It’s been said we are what we eat.
If that’s so, I’m in trouble.
Although I have been trying recently, albeit not always successfully, to eat just half of a chicken instead of the whole bird, at times the issue has been more not the amount of the meal but its content.
For instance, as a child one of my favorite meals was a bologna, peanut butter, cheese and ketchup sandwich consumed with a cold bellywasher. I’d even have one or two as a snack after getting off the school bus, sort of a warm-up before supper, which is what we uninformed country folks called the third meal of the day. Today, refined folks refer to that meal as “dinner,” which at my house is meal number two, especially when prepared by my other half and her mom and mine long ago.
Most everyone I mention that sandwich to these days usually says something like “Ugh!” I’m not sure if that comment is a reflection of the food or they don’t want to wind up with a figure like mine, created in part by the consumption of a significant number of those sandwiches.
While it’s been awhile since I’ve had one — or two — of those delightful creations, there are some other combinations no one else in my family seems to like as much as I do. For instance, mixing scrambled eggs, grits, cheese, bacon or sausage and toast in a bowl, topped with ketchup, comes to mind as one. I’m beginning to think it may be the love of ketchup that other folks don’t have that drives them away. But our friends in Washington say ketchup is a vegetable so I’m sure I’m getting my recommended daily allowance of something.
Anyway, I ran across a story in the Sunday paper a little while back that said one of my childhood favorites was in the fight of its business life. Cereal, the story said, was in a pitched battle for its life on two fronts: competition from granola bars and yogurt and juice on one and behavior habits — not everyone gets up in time for a “good breakfast” — on the other.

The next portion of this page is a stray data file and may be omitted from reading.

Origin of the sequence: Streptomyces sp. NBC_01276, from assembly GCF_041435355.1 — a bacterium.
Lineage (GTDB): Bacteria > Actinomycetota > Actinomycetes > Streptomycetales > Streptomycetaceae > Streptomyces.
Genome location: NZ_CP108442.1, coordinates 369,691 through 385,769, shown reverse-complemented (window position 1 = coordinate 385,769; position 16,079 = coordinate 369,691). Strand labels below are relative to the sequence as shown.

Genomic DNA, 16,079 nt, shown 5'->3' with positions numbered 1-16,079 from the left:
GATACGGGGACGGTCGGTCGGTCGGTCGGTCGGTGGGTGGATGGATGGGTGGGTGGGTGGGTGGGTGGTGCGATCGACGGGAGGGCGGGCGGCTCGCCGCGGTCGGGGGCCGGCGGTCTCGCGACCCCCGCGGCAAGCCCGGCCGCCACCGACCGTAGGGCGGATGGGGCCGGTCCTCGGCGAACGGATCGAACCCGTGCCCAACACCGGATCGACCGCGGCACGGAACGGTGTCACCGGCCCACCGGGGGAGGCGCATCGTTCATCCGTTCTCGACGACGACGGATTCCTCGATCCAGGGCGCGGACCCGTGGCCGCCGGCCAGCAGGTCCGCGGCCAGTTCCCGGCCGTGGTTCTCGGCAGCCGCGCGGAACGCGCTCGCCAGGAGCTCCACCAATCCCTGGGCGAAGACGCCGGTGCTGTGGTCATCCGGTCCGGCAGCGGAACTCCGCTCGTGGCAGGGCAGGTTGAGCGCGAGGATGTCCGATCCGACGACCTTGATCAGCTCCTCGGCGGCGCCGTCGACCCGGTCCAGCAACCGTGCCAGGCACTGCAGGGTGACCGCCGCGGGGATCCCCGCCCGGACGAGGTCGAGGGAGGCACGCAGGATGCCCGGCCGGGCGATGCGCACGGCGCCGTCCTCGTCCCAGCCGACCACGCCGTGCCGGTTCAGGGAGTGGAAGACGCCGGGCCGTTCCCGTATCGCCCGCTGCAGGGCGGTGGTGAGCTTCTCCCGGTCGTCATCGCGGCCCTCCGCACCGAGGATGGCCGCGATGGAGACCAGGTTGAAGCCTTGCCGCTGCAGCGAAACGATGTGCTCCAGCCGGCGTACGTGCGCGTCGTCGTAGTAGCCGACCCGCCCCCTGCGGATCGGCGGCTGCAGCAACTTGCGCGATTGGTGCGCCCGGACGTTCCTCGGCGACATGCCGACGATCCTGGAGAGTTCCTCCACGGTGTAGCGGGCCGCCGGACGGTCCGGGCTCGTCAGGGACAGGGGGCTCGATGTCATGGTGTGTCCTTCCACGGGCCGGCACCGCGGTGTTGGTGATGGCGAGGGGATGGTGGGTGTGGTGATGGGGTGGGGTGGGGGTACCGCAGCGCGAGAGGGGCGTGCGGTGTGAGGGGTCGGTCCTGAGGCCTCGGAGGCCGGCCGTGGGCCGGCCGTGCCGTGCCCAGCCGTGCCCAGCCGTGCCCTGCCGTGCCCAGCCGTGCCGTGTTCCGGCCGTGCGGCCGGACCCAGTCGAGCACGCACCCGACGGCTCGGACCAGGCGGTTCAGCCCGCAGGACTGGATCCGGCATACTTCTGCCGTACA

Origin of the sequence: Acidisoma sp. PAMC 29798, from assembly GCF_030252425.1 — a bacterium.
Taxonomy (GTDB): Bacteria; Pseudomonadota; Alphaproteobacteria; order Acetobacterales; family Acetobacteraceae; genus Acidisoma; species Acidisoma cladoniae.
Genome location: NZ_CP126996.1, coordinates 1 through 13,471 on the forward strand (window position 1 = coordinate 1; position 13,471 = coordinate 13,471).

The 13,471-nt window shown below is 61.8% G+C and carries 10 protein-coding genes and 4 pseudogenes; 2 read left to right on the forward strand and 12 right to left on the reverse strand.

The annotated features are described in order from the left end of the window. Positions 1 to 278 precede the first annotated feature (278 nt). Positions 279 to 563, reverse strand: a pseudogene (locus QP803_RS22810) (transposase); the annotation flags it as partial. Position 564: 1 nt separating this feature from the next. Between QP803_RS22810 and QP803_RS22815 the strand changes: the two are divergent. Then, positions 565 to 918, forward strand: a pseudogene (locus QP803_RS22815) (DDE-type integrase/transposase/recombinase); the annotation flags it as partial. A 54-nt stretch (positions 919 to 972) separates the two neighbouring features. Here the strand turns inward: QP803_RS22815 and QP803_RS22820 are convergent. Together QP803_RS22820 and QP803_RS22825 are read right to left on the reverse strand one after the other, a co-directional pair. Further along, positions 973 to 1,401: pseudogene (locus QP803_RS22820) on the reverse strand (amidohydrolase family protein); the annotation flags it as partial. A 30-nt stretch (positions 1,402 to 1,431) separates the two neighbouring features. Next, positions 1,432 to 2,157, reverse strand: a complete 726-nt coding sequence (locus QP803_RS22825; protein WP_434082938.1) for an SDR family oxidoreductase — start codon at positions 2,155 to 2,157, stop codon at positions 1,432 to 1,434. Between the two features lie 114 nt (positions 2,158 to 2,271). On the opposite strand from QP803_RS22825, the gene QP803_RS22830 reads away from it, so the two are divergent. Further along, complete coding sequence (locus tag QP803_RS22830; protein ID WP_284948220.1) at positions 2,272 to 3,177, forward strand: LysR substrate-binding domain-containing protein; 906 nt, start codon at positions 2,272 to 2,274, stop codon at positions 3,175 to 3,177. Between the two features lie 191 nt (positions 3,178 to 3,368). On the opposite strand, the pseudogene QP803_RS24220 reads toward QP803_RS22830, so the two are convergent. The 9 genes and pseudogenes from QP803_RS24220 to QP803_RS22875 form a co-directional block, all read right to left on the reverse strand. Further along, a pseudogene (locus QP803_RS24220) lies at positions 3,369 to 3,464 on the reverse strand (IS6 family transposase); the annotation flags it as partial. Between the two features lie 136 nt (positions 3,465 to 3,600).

More and more folks, especially the Millennials — those folks between the ages of 14 and 32 — are giving up on Cap’n Crunch and having a bowl of dirt or rocks or whatever is the Fad of the Day, if they eat breakfast at all. If not that, they’re having a homemade glass of freshly squeezed carrot juice from organic carrots grown in Lower Slobovia by a group of left-handed bald Philistine monks or driving through their local Fast Food for whatever is on the Dollar Menu.
Many of them are not eating at all or waiting until 11 a.m. for something called “brunch.” So sitting down with Snap, Crackle and Pop around the breakfast table with Mom and Dad and Billy and Sally and don’t forget Rover — like they did in “Father Knows Best” — isn’t the highlight of the day for them.
Granted, there are a few boxes on the cereal aisle that should be named “Tons O’Sugar” or something similar. And I can appreciate the need to avoid so much of that stuff as my body, which is now older than my mind, tries to maintain a measure of stability. And, I must confess, I find it hard to pay $8 for a 12-ounce box of crumbs that settled during shipping.
To combat the urge to skip breakfast or eat at the drive-thru, cereal companies are beginning to tout that it’s cheaper to eat at home. But until that $8 box starts going for $4.50 that may be a hard sale.
The reality is this: things — taste, cost, tradition — change. If I could still down half a pound of bacon with a setting of eggs, a pan of biscuits and a pot of grits, there’s no doubt what my breakfast habits would be. Forget the cost. It’s just that my doctor won’t let me. But so far, ketchup is not on the endangered list.
Bob Wachs is a native of Chatham County and retired long-time managing editor of the Chatham News/Chatham Record, having written a weekly column for more than 30 years. During most of his time with the newspapers, he was also a bi-vocational pastor and today serves Bear Creek Baptist Church for the second time as pastor.
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